Campus LifeNews

New U of A podcast aims to shed a light on the challenges of graduate school

The podcast will release new episodes monthly, and explore topics like burnout, isolation, and imposter syndrome.

Graduate school, though an incredible opportunity, can also be somewhat of a nightmare with various unique situations to navigate.

A new University of Alberta podcast, Grad School Confidential, aims to assist graduate students by tackling these topics. The podcast launched its first episode on November 5, and will focus on a different topic each month, looking at things like imposter syndrome, burnout, perfectionism, and depression. 

Suman Varghese, a psychologist with counseling and clinical services shared her hopes for the podcast.

“We want to break the silence around the struggles of grad student life,” she said.

Varghese pointed out an imbalance in what kinds of resources are most available to graduate students. 

“There’s so much out there focusing on the academic side of things, but not necessarily a lot on the mental health aspects, the emotional struggles and psychological struggles,” she said.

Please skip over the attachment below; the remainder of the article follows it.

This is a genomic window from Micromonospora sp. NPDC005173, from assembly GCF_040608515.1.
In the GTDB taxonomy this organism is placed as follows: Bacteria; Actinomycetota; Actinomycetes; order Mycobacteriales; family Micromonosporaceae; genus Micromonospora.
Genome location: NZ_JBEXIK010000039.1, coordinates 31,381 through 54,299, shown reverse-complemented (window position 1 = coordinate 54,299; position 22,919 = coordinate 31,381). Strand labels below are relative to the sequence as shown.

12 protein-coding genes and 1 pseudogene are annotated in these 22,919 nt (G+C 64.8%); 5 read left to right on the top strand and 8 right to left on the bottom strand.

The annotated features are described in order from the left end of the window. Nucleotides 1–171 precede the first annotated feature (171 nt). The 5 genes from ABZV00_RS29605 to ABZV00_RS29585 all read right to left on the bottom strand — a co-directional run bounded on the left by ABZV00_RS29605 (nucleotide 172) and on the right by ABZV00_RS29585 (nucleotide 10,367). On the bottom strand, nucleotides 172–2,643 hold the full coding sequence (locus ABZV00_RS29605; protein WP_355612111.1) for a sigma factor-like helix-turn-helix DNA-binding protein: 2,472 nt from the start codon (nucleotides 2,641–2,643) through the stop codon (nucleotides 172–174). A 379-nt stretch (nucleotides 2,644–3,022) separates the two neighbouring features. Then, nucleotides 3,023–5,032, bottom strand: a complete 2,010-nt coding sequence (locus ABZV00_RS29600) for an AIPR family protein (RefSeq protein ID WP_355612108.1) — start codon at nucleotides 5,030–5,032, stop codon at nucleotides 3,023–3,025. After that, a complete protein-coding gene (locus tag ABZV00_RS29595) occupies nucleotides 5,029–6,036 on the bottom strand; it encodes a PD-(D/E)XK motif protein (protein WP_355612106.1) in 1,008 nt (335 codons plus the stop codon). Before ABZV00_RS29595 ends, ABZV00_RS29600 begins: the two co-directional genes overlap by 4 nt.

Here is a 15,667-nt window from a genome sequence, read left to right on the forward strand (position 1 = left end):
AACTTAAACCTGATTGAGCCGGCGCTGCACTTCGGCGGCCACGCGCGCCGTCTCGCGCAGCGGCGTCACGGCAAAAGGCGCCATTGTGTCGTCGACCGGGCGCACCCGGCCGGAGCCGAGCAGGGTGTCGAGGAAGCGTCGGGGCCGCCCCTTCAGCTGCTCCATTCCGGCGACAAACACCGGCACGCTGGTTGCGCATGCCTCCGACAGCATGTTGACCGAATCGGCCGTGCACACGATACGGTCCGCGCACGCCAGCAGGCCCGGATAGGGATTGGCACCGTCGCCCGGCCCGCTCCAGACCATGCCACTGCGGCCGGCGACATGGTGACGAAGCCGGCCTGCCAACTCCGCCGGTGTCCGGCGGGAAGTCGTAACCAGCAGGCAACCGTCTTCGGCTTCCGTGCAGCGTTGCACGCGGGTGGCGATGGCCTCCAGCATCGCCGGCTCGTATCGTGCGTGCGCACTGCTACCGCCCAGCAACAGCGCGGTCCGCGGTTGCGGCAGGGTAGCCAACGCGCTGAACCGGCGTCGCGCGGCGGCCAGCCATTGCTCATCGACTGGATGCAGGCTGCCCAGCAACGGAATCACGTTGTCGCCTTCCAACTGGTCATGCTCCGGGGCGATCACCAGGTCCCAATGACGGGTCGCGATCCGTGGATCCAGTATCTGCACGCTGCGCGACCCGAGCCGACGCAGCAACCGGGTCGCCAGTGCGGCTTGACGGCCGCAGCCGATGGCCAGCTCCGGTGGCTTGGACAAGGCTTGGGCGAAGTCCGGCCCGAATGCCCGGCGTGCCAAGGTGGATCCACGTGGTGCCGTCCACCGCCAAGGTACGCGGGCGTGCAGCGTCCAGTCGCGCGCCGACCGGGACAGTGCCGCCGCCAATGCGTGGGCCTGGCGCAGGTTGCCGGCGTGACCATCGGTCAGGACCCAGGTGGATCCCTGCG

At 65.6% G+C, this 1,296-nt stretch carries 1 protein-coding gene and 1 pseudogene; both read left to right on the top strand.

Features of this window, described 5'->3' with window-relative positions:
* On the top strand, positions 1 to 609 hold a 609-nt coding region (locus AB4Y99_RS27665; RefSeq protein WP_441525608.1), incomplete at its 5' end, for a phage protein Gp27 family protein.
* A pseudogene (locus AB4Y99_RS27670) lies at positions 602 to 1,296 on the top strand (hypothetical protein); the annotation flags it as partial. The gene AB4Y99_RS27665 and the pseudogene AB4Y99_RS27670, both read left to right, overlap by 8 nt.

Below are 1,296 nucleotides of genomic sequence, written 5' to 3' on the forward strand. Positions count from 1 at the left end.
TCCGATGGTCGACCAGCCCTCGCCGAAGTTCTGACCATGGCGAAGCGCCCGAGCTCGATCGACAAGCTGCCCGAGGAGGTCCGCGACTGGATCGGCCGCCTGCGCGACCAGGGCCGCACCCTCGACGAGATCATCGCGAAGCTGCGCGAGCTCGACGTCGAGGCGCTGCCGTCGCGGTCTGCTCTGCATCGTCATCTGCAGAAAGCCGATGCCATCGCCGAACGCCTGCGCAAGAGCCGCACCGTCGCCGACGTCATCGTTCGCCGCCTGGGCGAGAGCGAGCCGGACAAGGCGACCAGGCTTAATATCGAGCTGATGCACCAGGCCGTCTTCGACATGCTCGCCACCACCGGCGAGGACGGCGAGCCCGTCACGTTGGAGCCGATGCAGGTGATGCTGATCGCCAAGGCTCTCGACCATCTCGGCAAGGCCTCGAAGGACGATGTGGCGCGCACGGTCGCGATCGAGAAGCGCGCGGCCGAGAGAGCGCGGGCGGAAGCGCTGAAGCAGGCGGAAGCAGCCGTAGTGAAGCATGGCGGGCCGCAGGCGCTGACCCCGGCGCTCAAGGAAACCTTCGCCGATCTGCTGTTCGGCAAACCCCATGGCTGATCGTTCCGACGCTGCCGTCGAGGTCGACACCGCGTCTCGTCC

Varghese was approached by Robert Desjardins, the faculty of graduate studies and research’s (FGSR) communications coordinator, who initially came up with the idea late in 2019, and was looking for a collaborator.

“It was kind of like a passion project for both of us in some ways,” Varghese said. “We wanted to reach grad students beyond the space of a workshop or a handout. In a podcast they could hear the voices of other grad students, and then we could touch on strategies for how to help.”

Though the podcast was conceived prior to the COVID-19 pandemic, Varghese noted that the topics feel even more important now. 

“Grad school can be very isolating,” she said. “You might have a few people who know what you’re doing, but even then, your friends and family often maybe don’t understand or can’t relate. It can be isolating on a lot of fronts, and then you add COVID-19 into the mix and now all those informal interactions are gone, and so is a lot of the camaraderie from everyday living.”

While these experiences are often endured in private, for Varghese, one powerful aspect of Grad School Confidential lies in the way it provides a space for graduate students to bring their experiences into the open in order to show others that they are not alone.

“Some of the best moments so far have been talking to and interviewing grad students,” Varghese said. “As a therapist, I definitely hear these stories, but to hear students speak up and share what they’ve been through with fellow grad students in the hopes of helping, it’s pretty powerful. You hear the struggle and you also hear the resilience that’s there too.”

Rachel Narvey

Rachel is the Gateway's 2020-21 Staff Reporter. This summer, she will complete her MA program in English and Film studies before returning to the U of A in the fall as an Education student. In her spare time she writes poetry and watches Jeopardy. You can often find her sitting alone, eating a burrito.

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